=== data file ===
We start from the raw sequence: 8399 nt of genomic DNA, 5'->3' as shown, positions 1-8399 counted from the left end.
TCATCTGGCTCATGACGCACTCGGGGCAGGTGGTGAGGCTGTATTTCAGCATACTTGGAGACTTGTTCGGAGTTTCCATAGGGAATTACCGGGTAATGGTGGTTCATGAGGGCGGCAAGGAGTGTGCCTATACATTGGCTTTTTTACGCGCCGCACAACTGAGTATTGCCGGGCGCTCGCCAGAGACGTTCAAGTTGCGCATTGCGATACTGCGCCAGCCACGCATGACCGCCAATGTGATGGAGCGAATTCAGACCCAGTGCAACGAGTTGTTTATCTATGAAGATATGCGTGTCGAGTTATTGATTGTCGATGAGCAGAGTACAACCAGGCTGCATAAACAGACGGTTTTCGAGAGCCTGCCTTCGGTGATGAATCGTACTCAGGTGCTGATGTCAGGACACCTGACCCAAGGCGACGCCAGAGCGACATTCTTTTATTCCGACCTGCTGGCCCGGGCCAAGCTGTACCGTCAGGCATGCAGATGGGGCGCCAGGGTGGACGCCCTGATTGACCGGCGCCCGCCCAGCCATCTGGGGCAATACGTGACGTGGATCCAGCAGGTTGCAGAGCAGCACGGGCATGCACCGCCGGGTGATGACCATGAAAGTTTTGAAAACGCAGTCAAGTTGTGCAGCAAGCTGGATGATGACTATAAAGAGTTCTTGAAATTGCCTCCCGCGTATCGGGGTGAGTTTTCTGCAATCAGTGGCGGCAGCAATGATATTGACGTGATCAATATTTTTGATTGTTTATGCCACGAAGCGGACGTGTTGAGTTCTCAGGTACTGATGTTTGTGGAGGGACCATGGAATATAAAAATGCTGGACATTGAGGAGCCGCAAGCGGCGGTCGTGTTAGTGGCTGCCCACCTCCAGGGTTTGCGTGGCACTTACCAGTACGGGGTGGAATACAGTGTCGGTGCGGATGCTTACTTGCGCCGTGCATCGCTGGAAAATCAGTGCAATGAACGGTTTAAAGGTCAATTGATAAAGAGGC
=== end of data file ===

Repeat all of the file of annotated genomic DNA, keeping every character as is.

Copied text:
We start from the raw sequence: 8399 nt of genomic DNA, 5'->3' as shown, positions 1-8399 counted from the left end.
TCATCTGGCTCATGACGCACTCGGGGCAGGTGGTGAGGCTGTATTTCAGCATACTTGGAGACTTGTTCGGAGTTTCCATAGGGAATTACCGGGTAATGGTGGTTCATGAGGGCGGCAAGGAGTGTGCCTATACATTGGCTTTTTTACGCGCCGCACAACTGAGTATTGCCGGGCGCTCGCCAGAGACGTTCAAGTTGCGCATTGCGATACTGCGCCAGCCACGCATGACCGCCAATGTGATGGAGCGAATTCAGACCCAGTGCAACGAGTTGTTTATCTATGAAGATATGCGTGTCGAGTTATTGATTGTCGATGAGCAGAGTACAACCAGGCTGCATAAACAGACGGTTTTCGAGAGCCTGCCTTCGGTGATGAATCGTACTCAGGTGCTGATGTCAGGACACCTGACCCAAGGCGACGCCAGAGCGACATTCTTTTATTCCGACCTGCTGGCCCGGGCCAAGCTGTACCGTCAGGCATGCAGATGGGGCGCCAGGGTGGACGCCCTGATTGACCGGCGCCCGCCCAGCCATCTGGGGCAATACGTGACGTGGATCCAGCAGGTTGCAGAGCAGCACGGGCATGCACCGCCGGGTGATGACCATGAAAGTTTTGAAAACGCAGTCAAGTTGTGCAGCAAGCTGGATGATGACTATAAAGAGTTCTTGAAATTGCCTCCCGCGTATCGGGGTGAGTTTTCTGCAATCAGTGGCGGCAGCAATGATATTGACGTGATCAATATTTTTGATTGTTTATGCCACGAAGCGGACGTGTTGAGTTCTCAGGTACTGATGTTTGTGGAGGGACCATGGAATATAAAAATGCTGGACATTGAGGAGCCGCAAGCGGCGGTCGTGTTAGTGGCTGCCCACCTCCAGGGTTTGCGTGGCACTTACCAGTACGGGGTGGAATACAGTGTCGGTGCGGATGCTTACTTGCGCCGTGCATCGCTGGAAAATCAGTGCAATGAACGGTTTAAAGGTCAATTGATAAAGAGGC